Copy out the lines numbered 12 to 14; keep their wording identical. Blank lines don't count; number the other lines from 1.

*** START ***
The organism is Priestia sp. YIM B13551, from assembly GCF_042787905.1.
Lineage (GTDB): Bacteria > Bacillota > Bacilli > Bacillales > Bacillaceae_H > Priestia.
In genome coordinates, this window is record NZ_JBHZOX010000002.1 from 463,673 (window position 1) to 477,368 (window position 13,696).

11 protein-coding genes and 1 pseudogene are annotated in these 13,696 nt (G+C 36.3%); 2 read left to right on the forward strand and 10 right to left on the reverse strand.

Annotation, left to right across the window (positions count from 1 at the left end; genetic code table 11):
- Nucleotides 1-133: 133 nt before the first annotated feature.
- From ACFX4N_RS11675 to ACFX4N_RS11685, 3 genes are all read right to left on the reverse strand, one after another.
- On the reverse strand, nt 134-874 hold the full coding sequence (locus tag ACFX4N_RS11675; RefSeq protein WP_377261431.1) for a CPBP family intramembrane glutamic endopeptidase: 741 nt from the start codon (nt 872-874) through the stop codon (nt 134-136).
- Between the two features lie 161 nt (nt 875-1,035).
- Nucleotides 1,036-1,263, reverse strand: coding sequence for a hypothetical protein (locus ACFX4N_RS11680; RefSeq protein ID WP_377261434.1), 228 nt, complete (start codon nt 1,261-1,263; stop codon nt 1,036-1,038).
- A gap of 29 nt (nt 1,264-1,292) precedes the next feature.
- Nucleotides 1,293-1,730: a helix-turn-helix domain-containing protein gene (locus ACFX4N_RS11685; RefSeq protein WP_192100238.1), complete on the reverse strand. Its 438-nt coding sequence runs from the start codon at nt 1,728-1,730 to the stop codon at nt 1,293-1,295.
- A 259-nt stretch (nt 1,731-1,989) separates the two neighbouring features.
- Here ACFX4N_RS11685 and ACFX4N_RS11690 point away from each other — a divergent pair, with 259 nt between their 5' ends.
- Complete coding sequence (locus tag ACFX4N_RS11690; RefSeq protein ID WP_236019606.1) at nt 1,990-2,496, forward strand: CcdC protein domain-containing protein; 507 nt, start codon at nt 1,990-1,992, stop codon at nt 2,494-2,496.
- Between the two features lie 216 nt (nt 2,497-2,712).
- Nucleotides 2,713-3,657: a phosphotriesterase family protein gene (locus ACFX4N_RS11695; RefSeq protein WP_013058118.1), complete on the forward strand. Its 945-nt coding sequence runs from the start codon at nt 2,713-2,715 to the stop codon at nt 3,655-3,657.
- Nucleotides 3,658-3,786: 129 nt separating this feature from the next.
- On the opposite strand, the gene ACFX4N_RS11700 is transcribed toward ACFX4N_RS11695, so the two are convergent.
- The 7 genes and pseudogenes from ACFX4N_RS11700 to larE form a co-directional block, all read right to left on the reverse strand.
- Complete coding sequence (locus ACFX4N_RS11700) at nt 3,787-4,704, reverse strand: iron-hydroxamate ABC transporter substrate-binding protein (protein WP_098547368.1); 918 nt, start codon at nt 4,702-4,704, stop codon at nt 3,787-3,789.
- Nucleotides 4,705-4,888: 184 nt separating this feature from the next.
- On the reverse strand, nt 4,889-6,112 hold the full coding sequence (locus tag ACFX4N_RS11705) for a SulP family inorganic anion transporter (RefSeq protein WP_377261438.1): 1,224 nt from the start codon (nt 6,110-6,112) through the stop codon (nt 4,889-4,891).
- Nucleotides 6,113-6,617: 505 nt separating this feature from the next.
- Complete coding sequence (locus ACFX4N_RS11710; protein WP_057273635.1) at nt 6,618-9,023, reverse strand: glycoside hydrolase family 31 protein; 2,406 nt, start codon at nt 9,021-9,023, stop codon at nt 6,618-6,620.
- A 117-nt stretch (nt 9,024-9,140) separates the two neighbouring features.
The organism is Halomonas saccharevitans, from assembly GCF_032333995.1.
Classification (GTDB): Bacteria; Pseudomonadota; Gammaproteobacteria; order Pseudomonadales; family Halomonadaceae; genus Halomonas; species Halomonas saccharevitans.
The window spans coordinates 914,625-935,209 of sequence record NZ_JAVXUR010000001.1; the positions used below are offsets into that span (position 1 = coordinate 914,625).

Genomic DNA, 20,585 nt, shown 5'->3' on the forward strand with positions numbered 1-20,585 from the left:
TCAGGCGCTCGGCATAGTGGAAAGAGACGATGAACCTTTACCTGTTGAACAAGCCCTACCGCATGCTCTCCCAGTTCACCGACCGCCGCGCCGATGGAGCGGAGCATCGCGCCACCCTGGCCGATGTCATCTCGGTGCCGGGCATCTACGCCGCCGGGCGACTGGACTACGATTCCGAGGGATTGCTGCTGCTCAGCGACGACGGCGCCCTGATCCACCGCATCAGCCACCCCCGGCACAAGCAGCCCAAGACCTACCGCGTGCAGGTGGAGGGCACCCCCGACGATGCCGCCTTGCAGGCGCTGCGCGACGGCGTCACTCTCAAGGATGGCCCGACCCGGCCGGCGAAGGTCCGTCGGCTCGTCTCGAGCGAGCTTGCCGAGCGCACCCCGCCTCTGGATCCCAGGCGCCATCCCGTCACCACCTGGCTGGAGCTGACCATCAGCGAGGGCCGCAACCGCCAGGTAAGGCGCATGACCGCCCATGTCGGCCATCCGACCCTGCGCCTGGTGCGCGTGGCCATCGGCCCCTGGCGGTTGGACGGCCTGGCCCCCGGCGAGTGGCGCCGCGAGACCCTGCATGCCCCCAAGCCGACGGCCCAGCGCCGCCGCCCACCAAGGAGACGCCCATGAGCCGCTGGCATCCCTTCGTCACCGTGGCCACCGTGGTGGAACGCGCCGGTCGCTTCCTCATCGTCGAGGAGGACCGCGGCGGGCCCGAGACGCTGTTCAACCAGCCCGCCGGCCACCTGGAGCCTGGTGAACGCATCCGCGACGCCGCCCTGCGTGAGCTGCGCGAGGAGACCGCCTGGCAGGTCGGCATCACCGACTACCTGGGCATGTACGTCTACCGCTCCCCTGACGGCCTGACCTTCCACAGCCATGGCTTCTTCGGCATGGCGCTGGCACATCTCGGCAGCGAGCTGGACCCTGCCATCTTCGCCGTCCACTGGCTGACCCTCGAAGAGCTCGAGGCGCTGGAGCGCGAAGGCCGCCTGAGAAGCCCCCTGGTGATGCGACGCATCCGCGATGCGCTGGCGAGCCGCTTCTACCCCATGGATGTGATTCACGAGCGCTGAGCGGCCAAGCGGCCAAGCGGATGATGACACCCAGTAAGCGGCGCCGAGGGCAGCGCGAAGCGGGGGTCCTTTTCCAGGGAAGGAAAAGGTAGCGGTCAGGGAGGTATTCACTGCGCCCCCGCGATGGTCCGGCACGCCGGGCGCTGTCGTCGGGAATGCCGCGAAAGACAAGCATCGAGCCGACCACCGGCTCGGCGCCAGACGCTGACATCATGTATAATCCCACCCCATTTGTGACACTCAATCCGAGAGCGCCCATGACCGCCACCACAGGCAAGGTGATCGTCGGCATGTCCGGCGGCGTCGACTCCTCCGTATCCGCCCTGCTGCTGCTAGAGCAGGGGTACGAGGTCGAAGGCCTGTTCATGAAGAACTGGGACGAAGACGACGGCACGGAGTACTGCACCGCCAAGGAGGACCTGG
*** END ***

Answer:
- Nucleotides 1,293-1,730: a helix-turn-helix domain-containing protein gene (locus ACFX4N_RS11685; RefSeq protein WP_192100238.1), complete on the reverse strand. Its 438-nt coding sequence runs from the start codon at nt 1,728-1,730 to the stop codon at nt 1,293-1,295.
- A 259-nt stretch (nt 1,731-1,989) separates the two neighbouring features.
- Here ACFX4N_RS11685 and ACFX4N_RS11690 point away from each other — a divergent pair, with 259 nt between their 5' ends.